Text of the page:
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eBook Slow Death by Rubber Duck: The Secret Danger of Everyday Things ePub

by Bruce Lourie,Rick Smith

eBook Slow Death by Rubber Duck: The Secret Danger of Everyday Things ePub
Author: Bruce Lourie,Rick Smith
Language: English
ISBN: 1582435677
ISBN13: 978-1582435671
Publisher: Counterpoint; 1 edition (January 5, 2010)
Pages: 336
Category: Earth Sciences
Subcategory: Science
Rating: 4.2
Votes: 500
Formats: lrf mbr doc docx
ePub file: 1853 kb
Fb2 file: 1312 kb

Slow Death by Rubber Duck’s real achievement is in documenting how chemical giants stay a step ahead of. .Authors Rick Smith and Bruce Lourie have brought us an enlightening report that can help us rid ourselves of at least some of the toxins in our everyday environment.

Slow Death by Rubber Duck’s real achievement is in documenting how chemical giants stay a step ahead of regulators, and those revelations make the book a fascinating and frightening read. Slow Death by Rubber Duck. For example, we no longer apply weed-and-feed to our lawn, cook with Teflon, or use disposable plastic water bottles. We have switched from a vinyl shower curtain to cloth and avoid air fresheners.

Электронная книга "Slow Death by Rubber Duck: The Secret Danger of Everyday Things", Rick Smith, Bruce Lourie

Электронная книга "Slow Death by Rubber Duck: The Secret Danger of Everyday Things", Rick Smith, Bruce Lourie. Эту книгу можно прочитать в Google Play Книгах на компьютере, а также на устройствах Android и iOS. Выделяйте текст, добавляйте закладки и делайте заметки, скачав книгу "Slow Death by Rubber Duck: The Secret Danger of Everyday Things" для чтения в офлайн-режиме.

To prove this point, for one week Rick Smith and Bruce Lourie ingested . Rubber duckwars in which rick questions toxictoys.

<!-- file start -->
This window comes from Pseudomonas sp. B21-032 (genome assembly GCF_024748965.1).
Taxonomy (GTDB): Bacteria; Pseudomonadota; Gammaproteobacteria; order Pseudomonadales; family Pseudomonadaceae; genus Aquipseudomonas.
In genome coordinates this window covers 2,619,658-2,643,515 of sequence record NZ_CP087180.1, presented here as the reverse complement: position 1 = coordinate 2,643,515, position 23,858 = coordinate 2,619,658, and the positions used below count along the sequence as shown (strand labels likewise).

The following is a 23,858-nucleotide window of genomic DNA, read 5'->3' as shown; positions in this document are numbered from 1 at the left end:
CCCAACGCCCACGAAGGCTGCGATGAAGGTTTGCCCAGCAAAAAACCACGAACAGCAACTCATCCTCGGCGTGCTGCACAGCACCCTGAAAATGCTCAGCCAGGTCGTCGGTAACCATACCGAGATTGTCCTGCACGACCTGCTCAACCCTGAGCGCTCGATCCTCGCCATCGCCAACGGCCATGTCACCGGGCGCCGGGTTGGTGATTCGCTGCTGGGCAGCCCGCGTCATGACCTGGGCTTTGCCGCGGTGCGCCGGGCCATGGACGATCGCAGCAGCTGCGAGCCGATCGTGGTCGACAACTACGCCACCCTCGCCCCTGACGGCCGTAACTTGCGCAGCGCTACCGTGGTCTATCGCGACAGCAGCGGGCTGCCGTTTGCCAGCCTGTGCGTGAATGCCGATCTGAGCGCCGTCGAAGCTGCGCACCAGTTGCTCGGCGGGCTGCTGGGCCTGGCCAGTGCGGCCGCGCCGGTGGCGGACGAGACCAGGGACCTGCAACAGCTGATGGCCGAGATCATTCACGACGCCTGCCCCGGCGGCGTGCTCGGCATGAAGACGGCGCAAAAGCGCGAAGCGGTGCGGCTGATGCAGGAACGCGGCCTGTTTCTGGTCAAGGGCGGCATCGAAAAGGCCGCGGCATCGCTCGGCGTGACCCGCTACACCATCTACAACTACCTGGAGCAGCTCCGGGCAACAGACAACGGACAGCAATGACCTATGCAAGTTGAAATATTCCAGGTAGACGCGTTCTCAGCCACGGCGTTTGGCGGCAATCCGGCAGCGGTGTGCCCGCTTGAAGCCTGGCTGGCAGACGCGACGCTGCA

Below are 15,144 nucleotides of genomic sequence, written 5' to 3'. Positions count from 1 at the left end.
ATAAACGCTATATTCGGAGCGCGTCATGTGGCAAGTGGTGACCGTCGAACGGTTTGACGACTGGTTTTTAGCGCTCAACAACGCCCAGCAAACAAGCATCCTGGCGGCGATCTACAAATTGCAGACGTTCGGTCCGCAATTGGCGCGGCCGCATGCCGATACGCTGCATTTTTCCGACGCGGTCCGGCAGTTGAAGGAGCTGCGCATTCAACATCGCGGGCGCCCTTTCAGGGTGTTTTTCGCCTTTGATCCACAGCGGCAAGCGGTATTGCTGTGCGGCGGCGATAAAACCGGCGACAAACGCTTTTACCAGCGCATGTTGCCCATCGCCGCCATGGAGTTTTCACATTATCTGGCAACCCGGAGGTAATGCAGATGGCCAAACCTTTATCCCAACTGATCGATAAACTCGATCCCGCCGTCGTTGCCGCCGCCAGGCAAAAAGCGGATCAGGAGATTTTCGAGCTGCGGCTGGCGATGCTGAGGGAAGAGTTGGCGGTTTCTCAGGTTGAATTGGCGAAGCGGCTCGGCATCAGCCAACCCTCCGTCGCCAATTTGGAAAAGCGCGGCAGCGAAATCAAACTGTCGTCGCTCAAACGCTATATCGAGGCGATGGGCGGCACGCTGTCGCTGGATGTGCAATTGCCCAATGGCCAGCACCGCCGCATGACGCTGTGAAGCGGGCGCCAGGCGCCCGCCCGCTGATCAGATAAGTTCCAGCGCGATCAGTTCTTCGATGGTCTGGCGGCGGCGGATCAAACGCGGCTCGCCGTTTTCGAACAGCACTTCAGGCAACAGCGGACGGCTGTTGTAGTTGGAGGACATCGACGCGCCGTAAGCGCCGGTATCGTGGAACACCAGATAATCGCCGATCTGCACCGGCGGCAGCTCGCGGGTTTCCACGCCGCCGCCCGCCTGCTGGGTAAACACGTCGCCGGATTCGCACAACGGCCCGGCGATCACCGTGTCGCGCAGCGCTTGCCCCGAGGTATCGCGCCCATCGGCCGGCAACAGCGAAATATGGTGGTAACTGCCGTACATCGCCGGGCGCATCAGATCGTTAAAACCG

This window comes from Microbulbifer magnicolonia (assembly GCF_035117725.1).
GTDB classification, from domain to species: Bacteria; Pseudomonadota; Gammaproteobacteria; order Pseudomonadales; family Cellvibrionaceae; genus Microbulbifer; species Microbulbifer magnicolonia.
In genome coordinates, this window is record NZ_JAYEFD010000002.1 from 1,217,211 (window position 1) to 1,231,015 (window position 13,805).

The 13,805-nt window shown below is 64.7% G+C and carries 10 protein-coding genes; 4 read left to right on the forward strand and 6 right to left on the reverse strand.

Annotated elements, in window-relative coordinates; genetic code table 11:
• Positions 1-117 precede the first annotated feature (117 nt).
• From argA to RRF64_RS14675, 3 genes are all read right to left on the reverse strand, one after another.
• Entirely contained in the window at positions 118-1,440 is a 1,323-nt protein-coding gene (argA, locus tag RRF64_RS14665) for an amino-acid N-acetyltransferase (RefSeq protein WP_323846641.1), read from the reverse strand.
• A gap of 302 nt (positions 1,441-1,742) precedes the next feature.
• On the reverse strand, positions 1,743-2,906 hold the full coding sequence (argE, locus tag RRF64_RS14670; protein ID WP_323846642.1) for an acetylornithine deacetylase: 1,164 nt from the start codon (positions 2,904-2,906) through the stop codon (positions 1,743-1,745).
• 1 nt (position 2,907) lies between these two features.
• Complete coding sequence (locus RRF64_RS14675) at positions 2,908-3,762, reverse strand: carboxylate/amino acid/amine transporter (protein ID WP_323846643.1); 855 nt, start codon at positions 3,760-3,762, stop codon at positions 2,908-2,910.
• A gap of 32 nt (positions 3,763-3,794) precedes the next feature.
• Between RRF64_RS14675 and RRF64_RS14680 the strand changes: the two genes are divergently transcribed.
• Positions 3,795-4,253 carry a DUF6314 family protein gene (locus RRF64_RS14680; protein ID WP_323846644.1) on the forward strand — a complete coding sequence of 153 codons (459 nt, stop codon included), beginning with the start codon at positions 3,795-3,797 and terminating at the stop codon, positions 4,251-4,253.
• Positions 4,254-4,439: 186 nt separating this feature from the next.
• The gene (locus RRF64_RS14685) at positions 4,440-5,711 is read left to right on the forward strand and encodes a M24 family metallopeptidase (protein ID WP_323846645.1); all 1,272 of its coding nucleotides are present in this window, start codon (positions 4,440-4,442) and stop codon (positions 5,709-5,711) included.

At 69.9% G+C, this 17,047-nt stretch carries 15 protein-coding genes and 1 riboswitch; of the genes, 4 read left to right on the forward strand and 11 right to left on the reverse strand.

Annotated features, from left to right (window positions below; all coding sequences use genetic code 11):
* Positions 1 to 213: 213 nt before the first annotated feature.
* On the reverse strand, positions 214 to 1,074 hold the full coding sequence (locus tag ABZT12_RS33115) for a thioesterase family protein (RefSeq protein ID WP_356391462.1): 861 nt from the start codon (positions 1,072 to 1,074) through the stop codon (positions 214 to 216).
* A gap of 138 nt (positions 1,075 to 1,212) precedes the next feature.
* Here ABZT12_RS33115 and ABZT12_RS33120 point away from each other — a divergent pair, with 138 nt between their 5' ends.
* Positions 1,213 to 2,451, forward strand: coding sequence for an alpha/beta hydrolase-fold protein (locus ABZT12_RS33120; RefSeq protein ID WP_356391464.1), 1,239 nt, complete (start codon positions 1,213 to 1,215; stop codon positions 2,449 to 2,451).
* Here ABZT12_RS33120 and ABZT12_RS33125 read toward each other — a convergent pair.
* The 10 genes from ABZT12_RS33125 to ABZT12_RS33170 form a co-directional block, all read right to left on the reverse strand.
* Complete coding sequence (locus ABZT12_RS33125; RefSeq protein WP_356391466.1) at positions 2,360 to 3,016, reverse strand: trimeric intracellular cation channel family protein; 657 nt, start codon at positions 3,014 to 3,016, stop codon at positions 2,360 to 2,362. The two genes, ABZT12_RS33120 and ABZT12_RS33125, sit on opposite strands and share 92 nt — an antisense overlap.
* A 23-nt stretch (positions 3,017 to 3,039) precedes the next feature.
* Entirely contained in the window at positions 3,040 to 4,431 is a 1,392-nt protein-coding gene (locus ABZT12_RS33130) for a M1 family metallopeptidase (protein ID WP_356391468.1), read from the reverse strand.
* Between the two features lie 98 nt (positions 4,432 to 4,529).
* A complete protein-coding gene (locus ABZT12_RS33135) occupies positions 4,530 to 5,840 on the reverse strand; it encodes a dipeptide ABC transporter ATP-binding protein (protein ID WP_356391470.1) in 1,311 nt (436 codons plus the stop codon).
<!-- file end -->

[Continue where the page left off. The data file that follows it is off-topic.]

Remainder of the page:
To prove this point, for one week Rick Smith and Bruce Lourie ingested and inhaled a host of things that surround all of us. Using their own bodies as the reference point to tell the story of pollution in our modern world, they expose the corporate giants who manufacture the toxins, the government officials who let it happen, and the effects on people and families across the globe.

Start by marking Slow Death by Rubber Duck: The . What intrigued me about this book was that the two authors, both environmentalists, Rick Smith and Bruce Lourie, decided on a whim to expose themselves with a variety of chemicals and see what kind of test results might be produced.

Start by marking Slow Death by Rubber Duck: The Secret Danger of Everyday Things as Want to Read: Want to Read savin. ant to Read. They wanted to know what kind of chemical toxins their children were exposed to.

Rick Smith and Bruce Lourie tackle these questions head on by experimenting upon themselves

Rick Smith and Bruce Lourie tackle these questions head on by experimenting upon themselves. Over a four-day period, our intrepid (and perhaps foolhardy) authors ingest and inhale a host of things that surround us all every day, all of which are suspected of being toxic and posing long-term health risks to humans. By revealing the pollution load in their bodies before and after the experiment-and the results in most cases are downright frightening-they tell the inside story of seven common substances.

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Smith, Rick, 1968- author; Lourie, Bruce, author; Dopp, Sarah, author. Pollution then and now - Rubber duck wars - The world's slipperiest substance - The new PCBs - Quicksilver, slow death - Germophobia - Risky business: 2,4D, and the sound of science - Mothers know best - Detox. This book-the testimony of the authors' experience-exposes the extent to which we are poisoned every day of our lives, from the simple household dust that is polluting our blood to the toxins in our urine that are created by run-of-the-mill shampoos and toothpaste.